autoSql and autoXml: Code Generators from the Genome Project
autoXml extends the type field of ATTLIST to include INT or FLOAT for numerical rather than string values. Similarly you can use #INT or #FLOAT in place of #PCDATA to put a numerical type in the text field. If you include these extensions, please use the .dtdx rather than .dtd suffix on your DTD file.
Currently autoXml only copes with DTD comments if they start on a line by themselves. autoXml expects all ELEMENTS and ATTLIST declarations to fit on a single line. It doesn't handle reference data types beyond saving the reference ID as a string.
Refer to Listing 3 for a complete example of the source code autoXml generates. In addition to the .h file shown in Listing 3, autoXml generates a corresponding .c file as well. Each XML file has to have a root object. In this case the root object is POLYGON (our DTD as is won't let us have more than one polygon per file). You can read an XML file that respects this DTD using the polyPolygonLoad() function, and save it back out using the polyPolygonSave.
autoSql and autoXml work well on a range of data, as you've seen, anywhere from an address book to gene tracks. We hope you'll find these tools useful on your own projects.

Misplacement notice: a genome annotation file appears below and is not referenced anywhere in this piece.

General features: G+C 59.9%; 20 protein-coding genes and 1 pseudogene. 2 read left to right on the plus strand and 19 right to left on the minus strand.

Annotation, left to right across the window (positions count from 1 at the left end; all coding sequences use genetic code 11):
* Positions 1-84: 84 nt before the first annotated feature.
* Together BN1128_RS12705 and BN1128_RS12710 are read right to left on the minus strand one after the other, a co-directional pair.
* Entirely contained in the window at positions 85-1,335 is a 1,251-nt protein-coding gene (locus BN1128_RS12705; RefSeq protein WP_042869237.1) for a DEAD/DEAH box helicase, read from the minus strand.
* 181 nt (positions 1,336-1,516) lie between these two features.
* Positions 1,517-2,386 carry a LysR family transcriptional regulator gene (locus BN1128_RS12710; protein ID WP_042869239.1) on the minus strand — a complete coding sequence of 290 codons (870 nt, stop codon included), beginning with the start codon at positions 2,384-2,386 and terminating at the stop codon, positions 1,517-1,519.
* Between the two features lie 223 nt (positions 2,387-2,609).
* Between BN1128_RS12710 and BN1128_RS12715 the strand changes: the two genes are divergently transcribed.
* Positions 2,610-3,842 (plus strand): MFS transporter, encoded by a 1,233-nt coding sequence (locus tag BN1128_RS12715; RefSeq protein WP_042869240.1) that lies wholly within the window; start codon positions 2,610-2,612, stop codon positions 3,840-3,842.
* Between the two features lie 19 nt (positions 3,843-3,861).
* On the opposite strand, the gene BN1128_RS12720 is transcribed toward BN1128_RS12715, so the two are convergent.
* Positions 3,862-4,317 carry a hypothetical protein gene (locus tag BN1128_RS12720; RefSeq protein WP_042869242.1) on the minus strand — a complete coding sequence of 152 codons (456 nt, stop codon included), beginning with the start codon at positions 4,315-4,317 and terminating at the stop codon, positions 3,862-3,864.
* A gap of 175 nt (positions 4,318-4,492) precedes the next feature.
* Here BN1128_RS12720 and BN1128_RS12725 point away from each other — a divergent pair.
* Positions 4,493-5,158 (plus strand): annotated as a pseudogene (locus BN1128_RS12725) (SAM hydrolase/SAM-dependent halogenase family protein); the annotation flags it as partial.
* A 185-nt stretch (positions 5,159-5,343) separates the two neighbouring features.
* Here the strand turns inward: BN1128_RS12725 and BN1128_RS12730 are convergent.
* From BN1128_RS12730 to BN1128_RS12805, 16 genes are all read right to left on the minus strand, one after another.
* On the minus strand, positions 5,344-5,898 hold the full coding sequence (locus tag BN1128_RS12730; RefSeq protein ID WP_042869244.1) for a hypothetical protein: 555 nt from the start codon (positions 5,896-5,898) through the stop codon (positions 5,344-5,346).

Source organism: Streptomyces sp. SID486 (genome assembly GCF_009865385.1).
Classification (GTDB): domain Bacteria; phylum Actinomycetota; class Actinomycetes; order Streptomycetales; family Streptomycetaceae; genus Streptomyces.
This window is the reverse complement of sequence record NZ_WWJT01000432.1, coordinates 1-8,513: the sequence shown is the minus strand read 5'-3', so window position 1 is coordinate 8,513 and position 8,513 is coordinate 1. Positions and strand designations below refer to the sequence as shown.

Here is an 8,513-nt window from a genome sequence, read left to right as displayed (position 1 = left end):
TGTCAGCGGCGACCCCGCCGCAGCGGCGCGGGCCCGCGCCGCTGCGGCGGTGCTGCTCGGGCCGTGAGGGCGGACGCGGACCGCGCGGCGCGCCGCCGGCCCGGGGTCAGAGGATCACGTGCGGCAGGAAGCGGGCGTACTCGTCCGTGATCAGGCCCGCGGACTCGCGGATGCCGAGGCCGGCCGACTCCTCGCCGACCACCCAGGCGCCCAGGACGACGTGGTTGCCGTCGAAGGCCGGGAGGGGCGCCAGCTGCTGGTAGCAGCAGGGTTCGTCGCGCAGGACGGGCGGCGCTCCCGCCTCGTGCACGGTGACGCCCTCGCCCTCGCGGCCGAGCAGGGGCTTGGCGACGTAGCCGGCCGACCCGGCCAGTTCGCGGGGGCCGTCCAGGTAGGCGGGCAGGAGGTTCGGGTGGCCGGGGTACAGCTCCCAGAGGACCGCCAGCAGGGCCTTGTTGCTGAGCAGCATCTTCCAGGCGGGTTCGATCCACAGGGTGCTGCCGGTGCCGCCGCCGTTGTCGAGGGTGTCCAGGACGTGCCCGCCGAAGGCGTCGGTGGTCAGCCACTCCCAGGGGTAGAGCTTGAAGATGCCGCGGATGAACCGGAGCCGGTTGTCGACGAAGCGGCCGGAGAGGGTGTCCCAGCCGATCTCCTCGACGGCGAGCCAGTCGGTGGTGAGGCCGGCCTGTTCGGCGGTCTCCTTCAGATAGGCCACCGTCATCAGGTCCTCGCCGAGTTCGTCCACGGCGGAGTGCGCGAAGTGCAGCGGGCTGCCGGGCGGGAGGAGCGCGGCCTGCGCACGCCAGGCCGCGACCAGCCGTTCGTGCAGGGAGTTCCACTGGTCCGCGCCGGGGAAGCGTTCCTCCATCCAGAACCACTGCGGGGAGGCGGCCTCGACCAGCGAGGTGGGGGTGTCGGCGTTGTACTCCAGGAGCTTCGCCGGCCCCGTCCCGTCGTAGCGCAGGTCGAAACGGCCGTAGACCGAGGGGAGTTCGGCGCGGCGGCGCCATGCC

Practical books for the most technical people on the planet. Newly available books include:
- Agile Product Development by Ted Schmidt
- Improve Business Processes with an Enterprise Job Scheduler by Mike Diehl
- Finding Your Way: Mapping Your Network to Improve Manageability by Bill Childers
- DIY Commerce Site by Reven Lerner
Plus many more.
- Happy GPL Birthday VLC!
- Unikernels, Docker, and Why You Should Care
- Building a Multisourced Infrastructure Using OpenVPN
- diff -u: What's New in Kernel Development
- What's New in 3D Printing, Part III: the Software
- Giving Silos Their Due
- Controversy at the Linux Foundation
- Non-Linux FOSS: Snk
- Don't Burn Your Android Yet
- Server Hardening